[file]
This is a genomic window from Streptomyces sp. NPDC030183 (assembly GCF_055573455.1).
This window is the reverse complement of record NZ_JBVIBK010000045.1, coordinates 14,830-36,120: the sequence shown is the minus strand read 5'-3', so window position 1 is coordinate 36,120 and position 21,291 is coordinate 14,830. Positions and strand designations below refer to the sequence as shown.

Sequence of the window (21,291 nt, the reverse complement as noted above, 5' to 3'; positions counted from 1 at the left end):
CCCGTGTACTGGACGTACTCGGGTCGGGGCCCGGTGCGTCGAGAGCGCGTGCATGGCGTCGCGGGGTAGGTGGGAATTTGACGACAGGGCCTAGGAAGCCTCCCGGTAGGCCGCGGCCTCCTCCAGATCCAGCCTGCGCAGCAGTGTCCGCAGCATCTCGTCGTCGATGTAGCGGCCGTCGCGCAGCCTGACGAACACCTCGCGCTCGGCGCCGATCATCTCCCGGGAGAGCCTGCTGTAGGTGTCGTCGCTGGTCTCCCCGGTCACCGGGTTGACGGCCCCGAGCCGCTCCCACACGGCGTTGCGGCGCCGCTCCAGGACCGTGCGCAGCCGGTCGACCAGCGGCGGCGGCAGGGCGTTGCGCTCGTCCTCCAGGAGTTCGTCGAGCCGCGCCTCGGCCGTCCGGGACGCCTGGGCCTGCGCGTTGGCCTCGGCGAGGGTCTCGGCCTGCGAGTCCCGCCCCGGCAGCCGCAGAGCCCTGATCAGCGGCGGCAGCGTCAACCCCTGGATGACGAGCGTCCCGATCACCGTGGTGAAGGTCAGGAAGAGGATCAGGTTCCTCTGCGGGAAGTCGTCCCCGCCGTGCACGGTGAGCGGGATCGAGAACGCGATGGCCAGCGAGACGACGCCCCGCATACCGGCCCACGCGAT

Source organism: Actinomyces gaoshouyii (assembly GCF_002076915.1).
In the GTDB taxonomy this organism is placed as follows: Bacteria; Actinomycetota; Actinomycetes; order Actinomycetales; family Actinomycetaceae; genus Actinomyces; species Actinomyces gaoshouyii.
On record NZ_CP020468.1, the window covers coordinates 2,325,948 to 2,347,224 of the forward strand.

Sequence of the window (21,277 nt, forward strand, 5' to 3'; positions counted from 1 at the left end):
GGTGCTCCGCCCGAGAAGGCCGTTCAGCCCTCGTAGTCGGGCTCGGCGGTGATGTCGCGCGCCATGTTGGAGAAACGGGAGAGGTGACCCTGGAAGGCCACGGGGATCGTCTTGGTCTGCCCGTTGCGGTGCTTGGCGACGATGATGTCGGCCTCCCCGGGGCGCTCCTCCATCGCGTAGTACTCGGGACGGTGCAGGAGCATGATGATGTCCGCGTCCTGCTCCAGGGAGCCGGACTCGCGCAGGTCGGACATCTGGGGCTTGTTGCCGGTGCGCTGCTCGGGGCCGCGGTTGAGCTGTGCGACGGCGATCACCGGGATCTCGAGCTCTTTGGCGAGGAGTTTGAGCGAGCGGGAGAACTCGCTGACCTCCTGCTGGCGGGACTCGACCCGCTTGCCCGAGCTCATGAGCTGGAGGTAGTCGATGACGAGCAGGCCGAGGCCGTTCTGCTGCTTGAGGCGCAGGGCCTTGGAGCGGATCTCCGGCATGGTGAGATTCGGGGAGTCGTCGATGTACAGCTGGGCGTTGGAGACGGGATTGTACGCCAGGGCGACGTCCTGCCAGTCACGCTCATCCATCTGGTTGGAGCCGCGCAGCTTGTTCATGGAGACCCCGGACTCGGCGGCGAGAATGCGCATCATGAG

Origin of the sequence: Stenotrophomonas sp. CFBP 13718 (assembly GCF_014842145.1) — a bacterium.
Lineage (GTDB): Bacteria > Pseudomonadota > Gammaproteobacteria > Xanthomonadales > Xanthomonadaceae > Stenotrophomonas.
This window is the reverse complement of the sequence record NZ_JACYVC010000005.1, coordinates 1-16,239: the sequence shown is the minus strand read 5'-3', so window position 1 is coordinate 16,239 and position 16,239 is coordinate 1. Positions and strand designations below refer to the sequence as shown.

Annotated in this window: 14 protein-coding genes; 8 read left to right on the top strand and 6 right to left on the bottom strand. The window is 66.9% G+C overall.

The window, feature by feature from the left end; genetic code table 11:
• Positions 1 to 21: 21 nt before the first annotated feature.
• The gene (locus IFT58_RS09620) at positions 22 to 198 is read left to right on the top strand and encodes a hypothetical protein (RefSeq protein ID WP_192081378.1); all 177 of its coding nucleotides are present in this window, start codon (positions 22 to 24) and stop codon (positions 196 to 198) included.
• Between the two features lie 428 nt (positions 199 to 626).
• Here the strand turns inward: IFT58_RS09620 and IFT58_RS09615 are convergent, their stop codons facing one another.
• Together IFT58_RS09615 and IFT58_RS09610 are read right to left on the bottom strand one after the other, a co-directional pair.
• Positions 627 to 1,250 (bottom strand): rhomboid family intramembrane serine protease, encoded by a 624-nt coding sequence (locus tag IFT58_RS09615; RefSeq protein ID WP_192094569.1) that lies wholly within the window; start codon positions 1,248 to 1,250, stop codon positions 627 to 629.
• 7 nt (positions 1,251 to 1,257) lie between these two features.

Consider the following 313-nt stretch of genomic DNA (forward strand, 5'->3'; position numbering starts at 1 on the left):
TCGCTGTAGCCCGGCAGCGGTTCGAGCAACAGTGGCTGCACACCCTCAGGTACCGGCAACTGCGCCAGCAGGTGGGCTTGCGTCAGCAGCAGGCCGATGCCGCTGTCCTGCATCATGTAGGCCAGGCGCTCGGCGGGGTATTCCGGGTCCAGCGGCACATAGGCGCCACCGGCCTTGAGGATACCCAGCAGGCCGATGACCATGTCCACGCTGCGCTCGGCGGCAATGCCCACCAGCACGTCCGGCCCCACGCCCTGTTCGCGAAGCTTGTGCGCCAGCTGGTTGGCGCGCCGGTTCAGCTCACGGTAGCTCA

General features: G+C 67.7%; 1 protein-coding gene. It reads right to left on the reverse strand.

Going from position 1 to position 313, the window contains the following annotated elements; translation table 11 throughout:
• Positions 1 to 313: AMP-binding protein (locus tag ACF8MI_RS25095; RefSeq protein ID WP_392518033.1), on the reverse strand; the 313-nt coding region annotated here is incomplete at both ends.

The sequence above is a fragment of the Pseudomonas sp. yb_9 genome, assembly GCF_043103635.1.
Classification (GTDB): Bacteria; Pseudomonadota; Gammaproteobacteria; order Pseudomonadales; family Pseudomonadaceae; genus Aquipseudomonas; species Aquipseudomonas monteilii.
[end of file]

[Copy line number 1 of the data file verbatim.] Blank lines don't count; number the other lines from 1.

This is a genomic window from Streptomyces sp. NPDC030183 (assembly GCF_055573455.1).